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The Loose Ends of Mists of Pandaria

Matthew Rossi

Since the expansion is now locked in its final patch, with no future storylines to come to change the status quo until Warlords of Draenor, we're free to look over the past year and a half and say Did that actually happen to some of the stranger moments in the story. Don't get me wrong - I'm a huge fan of the story in this expansion, I think it had some really good twists and some nice back and forth between various NPC's (for instance, I love the Jaina/Vereesa team, I think Jaina's interaction with Lor'themar is fantastically catty, and the Baine/Vol'jin bromance is a lot more relatable than previous Horde leaders) but that doesn't mean it doesn't have some head-scratchingly weird moments in it.

These moments often take the form of unexplored consequences or loose ends to the plot. Let's look at a few of them now.

The Mogu Woman conspiracy

This one got really strange because the in-game lore for the presence of mogu women got really convoluted. The way I have it worked out, there used to be mogu women, but at some point after Lei Shen became emperor, something happened. We know there was at least one mogu queen, who died by Lei Shen's hand. It seems that after Lei Shen used the power and knowledge he stole from Ra-Den to 'reverse engineer' the Curse of Flesh, he seemingly eliminated women from his society since his people wouldn't need to reproduce any longer in the conventional sense. The only two women left were in fact the Twin Consorts, and they were literally just constructs carved into the shape of women, possibly as a last dig at Monara. This leaves a whole host of questions about Monara and her relationship to Lei Shen - were they related in some way? Was she his last queen, or perhaps even his mother, or just a rival he killed to cement his power over the mogu?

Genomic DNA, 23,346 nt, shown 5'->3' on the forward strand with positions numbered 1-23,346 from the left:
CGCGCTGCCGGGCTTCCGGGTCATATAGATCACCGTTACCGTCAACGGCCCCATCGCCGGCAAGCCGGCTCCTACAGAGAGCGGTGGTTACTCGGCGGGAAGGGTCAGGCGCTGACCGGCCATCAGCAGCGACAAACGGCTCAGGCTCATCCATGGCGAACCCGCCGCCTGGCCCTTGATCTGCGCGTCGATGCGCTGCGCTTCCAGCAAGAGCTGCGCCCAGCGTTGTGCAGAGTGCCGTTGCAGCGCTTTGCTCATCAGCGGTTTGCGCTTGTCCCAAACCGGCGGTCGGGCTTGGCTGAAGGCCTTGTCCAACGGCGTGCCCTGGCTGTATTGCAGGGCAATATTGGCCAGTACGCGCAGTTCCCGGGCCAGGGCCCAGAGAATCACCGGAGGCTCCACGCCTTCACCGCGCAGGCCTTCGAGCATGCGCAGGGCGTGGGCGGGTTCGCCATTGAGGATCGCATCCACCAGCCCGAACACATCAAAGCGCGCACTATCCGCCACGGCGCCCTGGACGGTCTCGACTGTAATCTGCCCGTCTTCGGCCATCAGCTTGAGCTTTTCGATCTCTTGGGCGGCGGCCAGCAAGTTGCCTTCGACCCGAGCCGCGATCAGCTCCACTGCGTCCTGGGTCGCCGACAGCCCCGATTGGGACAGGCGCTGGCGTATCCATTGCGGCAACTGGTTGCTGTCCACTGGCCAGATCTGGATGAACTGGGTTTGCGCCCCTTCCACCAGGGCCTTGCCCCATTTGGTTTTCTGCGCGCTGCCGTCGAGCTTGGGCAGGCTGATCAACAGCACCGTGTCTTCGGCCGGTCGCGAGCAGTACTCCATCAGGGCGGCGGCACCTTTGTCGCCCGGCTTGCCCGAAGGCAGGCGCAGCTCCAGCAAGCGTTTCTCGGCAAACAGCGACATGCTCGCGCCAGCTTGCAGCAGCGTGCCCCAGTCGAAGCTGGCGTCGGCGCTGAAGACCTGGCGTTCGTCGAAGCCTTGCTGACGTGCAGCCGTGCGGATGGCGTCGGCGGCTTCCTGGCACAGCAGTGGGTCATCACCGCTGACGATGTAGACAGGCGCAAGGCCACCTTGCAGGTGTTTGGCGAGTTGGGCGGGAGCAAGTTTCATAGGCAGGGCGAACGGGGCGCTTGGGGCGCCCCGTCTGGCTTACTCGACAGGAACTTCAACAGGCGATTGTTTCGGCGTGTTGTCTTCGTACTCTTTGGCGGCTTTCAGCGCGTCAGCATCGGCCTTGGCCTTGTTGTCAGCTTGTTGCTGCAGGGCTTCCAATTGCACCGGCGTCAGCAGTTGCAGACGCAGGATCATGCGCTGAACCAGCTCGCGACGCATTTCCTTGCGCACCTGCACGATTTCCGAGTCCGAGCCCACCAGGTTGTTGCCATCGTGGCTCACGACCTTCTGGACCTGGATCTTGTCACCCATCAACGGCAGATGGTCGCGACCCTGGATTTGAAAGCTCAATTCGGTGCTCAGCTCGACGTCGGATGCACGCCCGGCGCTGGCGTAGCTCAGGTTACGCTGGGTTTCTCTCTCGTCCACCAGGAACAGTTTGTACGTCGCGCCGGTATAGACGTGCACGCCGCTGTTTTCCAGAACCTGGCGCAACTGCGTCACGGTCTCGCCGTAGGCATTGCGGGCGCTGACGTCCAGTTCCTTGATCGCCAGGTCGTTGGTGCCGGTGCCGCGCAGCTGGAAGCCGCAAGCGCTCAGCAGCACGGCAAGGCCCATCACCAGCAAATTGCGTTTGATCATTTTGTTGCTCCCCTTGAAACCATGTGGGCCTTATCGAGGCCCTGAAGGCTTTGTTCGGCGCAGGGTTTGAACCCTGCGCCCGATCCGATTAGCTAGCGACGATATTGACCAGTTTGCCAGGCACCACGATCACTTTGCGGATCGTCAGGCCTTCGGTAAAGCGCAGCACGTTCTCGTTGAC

I found this aspect of mogu culture - their rejection of an entire gender as part and parcel of their rejection of being flesh, being alive at all, to be one of the strangest aspects of their culture. It's got some real world resonance, as well. The mogu end up not being just cruel and callous, they're also really creepy in ways we don't see often.

The plight of the virmen

I know I wrote a KYL that took a tongue in cheek look at the virmen, but the recent short story The Untamed Valley really made me feel like the virmen just get crapped on by everyone and no one cares. The pandaren view that as literal vermin, none of the newcomers to Pandaria give a crap about them, everyone seems to think murdering them is perfectly justified. The short story made it worse because I got to see them in the light of a people trying desperately to understand the ways of the people around them (going so far as to try and make coins to buy the carrots they so desperately want, but can't have, because the pandaren have taken all the good land for themselves) but failing due to a lack of context. It's not even that the virmen aren't smart enough, it's that they have no idea what the things they're trying to imitate even mean. In a continent where even the hozen and jinyu can find a place, the virmen aren't even treated like a people to be negotiated with or conquered, just pests.

I know that the kobolds get treated this way, but for some reason I find them less sympathetic, maybe because they're trying to murder me over candles and gold mines, whereas the virmen just want some freaking carrots and they'll even try paying for them. I just can't feel good about killing virmen.

Yeah, I know, I'm literally the only person who cares.

The Siege of Orgrimmar POW's

I still remember the first time I saw that there were Theramore POW's in Siege. My first thought was 'People survived Theramore? Did Captain Vimes survive?' followed by the unquiet realization that the Horde took prisoners, kept them for a year, and didn't make a peep about it. Where were those people being kept? What was the Horde doing with them? When I played my tauren warrior through the Theramore scenario before Mists came out, did I somehow help this happen? I was delivered to Theramore on a boat, did that boat take the prisoners back, or did we use the portal to evacuate them? As I recall the Horde scenario takes place before the mana bomb, fighting against the last-ditch defense of the city and sneaking out the Horde spy in the Kirin Tor ranks.